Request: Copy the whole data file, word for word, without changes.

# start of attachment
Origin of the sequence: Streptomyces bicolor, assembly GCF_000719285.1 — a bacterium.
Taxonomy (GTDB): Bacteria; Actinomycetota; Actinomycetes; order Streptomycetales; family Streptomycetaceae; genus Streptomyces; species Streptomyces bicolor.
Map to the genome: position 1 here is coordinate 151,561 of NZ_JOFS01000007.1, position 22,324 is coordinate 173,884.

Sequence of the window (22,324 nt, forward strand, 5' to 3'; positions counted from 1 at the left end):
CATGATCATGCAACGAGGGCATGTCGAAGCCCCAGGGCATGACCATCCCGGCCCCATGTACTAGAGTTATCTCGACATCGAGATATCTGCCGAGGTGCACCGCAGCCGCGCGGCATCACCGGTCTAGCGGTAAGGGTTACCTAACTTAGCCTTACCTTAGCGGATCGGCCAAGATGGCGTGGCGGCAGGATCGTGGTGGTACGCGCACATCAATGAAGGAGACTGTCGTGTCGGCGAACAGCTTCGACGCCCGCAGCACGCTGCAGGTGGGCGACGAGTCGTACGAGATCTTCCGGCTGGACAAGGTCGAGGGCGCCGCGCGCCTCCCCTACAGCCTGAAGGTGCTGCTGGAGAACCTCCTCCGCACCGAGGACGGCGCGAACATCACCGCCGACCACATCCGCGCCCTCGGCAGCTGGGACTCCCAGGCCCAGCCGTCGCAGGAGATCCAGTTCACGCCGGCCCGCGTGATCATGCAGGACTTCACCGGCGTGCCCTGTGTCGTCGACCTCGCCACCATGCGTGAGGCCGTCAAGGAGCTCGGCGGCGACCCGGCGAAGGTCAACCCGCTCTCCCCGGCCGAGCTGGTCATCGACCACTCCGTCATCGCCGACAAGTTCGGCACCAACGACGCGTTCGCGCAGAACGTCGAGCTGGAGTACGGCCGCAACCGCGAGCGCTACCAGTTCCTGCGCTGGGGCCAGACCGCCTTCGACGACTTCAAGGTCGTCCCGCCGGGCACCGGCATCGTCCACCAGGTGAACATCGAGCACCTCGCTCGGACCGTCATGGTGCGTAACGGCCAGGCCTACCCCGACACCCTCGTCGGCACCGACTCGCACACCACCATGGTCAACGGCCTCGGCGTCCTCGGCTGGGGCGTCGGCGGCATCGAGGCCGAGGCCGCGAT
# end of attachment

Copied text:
Origin of the sequence: Streptomyces bicolor, assembly GCF_000719285.1 — a bacterium.
Taxonomy (GTDB): Bacteria; Actinomycetota; Actinomycetes; order Streptomycetales; family Streptomycetaceae; genus Streptomyces; species Streptomyces bicolor.
Map to the genome: position 1 here is coordinate 151,561 of NZ_JOFS01000007.1, position 22,324 is coordinate 173,884.

Sequence of the window (22,324 nt, forward strand, 5' to 3'; positions counted from 1 at the left end):
CATGATCATGCAACGAGGGCATGTCGAAGCCCCAGGGCATGACCATCCCGGCCCCATGTACTAGAGTTATCTCGACATCGAGATATCTGCCGAGGTGCACCGCAGCCGCGCGGCATCACCGGTCTAGCGGTAAGGGTTACCTAACTTAGCCTTACCTTAGCGGATCGGCCAAGATGGCGTGGCGGCAGGATCGTGGTGGTACGCGCACATCAATGAAGGAGACTGTCGTGTCGGCGAACAGCTTCGACGCCCGCAGCACGCTGCAGGTGGGCGACGAGTCGTACGAGATCTTCCGGCTGGACAAGGTCGAGGGCGCCGCGCGCCTCCCCTACAGCCTGAAGGTGCTGCTGGAGAACCTCCTCCGCACCGAGGACGGCGCGAACATCACCGCCGACCACATCCGCGCCCTCGGCAGCTGGGACTCCCAGGCCCAGCCGTCGCAGGAGATCCAGTTCACGCCGGCCCGCGTGATCATGCAGGACTTCACCGGCGTGCCCTGTGTCGTCGACCTCGCCACCATGCGTGAGGCCGTCAAGGAGCTCGGCGGCGACCCGGCGAAGGTCAACCCGCTCTCCCCGGCCGAGCTGGTCATCGACCACTCCGTCATCGCCGACAAGTTCGGCACCAACGACGCGTTCGCGCAGAACGTCGAGCTGGAGTACGGCCGCAACCGCGAGCGCTACCAGTTCCTGCGCTGGGGCCAGACCGCCTTCGACGACTTCAAGGTCGTCCCGCCGGGCACCGGCATCGTCCACCAGGTGAACATCGAGCACCTCGCTCGGACCGTCATGGTGCGTAACGGCCAGGCCTACCCCGACACCCTCGTCGGCACCGACTCGCACACCACCATGGTCAACGGCCTCGGCGTCCTCGGCTGGGGCGTCGGCGGCATCGAGGCCGAGGCCGCGAT